Hurricane Matthew has knocked out power to 850,000. No one is discounting the damage it has done and could still do. But the fact the highest winds near its eye stayed mostly offshore through its strafing run past southern and central Florida Friday morning came as a relief to residents and utility officials alike.
“We’re very fortunate Matthew has not landed along the coastline,” FPL vice president and chief communications officer Robert Gould said. “We would have been talking about a rebuild, not a restoration.”
Sustained winds of 110 mph were measured above the utility’s St. Lucie nuclear plant, which was shut down as a precaution and suffered no known significant damage.
The suspense is not over yet for north Florida, Georgia and the nation’s east coast, but most forecasts see Matthew continuing its coastal tour and circling back into the Atlantic. If it does loop back to Florida, FPL officials say it’s likely as a much weaker storm.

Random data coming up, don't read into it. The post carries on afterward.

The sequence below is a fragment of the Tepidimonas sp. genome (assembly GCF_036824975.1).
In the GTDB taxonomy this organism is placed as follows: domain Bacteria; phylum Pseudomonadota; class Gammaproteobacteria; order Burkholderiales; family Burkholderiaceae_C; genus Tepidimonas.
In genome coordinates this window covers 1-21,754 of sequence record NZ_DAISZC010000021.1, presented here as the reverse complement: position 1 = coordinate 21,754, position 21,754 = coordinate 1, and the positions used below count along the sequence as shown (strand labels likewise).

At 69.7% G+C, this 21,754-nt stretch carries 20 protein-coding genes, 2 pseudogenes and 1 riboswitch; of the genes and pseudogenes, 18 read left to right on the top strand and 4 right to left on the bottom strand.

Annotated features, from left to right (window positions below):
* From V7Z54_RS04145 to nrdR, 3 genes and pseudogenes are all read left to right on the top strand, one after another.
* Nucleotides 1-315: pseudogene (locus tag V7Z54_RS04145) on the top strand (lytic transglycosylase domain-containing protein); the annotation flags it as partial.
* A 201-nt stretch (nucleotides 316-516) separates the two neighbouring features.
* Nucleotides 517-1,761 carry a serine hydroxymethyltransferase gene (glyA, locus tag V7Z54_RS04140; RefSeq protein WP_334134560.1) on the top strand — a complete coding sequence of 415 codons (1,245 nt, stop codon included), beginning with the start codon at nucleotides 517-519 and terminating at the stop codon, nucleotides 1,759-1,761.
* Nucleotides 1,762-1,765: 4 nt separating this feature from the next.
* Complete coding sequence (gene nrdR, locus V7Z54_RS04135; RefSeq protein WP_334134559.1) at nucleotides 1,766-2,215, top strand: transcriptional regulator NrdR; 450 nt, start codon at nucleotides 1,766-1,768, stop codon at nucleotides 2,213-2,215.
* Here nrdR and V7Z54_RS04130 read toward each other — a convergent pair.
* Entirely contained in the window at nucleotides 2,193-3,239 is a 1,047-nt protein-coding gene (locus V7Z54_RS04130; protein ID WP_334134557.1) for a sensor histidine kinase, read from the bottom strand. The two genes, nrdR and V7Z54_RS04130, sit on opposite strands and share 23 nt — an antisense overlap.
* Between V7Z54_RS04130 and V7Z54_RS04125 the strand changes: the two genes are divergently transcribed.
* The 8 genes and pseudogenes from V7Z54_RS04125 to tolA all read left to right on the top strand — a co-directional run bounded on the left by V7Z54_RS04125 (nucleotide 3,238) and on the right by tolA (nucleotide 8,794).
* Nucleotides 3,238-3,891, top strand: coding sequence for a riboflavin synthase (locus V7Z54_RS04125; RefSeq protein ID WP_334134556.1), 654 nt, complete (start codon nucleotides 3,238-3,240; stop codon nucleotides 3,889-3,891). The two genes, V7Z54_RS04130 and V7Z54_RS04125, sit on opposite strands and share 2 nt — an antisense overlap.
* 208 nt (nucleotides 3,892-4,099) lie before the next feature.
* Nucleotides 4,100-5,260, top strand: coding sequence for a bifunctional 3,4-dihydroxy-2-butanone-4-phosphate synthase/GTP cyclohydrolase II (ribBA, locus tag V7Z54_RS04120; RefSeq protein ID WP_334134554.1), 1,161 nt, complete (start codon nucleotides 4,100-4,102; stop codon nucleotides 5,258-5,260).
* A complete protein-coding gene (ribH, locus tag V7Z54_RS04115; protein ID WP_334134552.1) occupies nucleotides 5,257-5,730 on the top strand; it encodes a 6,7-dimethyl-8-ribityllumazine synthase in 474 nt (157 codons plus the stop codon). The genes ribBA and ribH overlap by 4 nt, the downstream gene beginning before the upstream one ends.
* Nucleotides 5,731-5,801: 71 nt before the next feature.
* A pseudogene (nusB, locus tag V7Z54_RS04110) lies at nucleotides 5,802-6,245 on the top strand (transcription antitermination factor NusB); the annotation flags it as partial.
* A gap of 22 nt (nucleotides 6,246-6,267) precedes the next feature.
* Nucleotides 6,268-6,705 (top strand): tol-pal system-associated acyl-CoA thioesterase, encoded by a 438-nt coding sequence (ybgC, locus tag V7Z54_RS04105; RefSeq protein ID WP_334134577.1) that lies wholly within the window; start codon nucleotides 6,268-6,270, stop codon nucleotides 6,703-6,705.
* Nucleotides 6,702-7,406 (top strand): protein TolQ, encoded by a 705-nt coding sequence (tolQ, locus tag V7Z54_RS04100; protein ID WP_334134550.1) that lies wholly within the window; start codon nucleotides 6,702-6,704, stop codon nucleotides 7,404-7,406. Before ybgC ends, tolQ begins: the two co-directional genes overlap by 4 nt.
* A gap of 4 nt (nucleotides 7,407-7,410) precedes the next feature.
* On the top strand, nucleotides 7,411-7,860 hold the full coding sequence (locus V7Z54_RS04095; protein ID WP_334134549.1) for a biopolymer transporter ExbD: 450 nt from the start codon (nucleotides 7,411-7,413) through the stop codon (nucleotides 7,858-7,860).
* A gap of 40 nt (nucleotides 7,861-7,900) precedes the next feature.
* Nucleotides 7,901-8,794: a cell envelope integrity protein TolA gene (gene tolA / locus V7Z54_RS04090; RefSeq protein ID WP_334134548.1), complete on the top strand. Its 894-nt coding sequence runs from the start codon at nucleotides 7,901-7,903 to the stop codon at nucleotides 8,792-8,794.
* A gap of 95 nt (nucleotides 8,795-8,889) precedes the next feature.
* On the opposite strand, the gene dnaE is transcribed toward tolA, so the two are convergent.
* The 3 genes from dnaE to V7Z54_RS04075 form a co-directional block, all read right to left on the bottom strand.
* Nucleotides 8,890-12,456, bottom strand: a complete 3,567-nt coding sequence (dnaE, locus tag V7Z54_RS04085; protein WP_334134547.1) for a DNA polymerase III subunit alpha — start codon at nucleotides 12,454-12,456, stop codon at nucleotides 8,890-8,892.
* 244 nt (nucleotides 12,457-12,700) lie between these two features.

As of 1 p.m., about 639,000 homes and businesses were without power including just over 40,000 in Palm Beach County, FPL said. About 218,000 statewide had power restored.
Most Palm Beach County customers should have power back today and virtually all by Saturday, officials said. As many as 100,000 lost power in the county.
Investments of more than $2 billion in recent years to make its system more durable have helped reduce restoration times, utility officials said.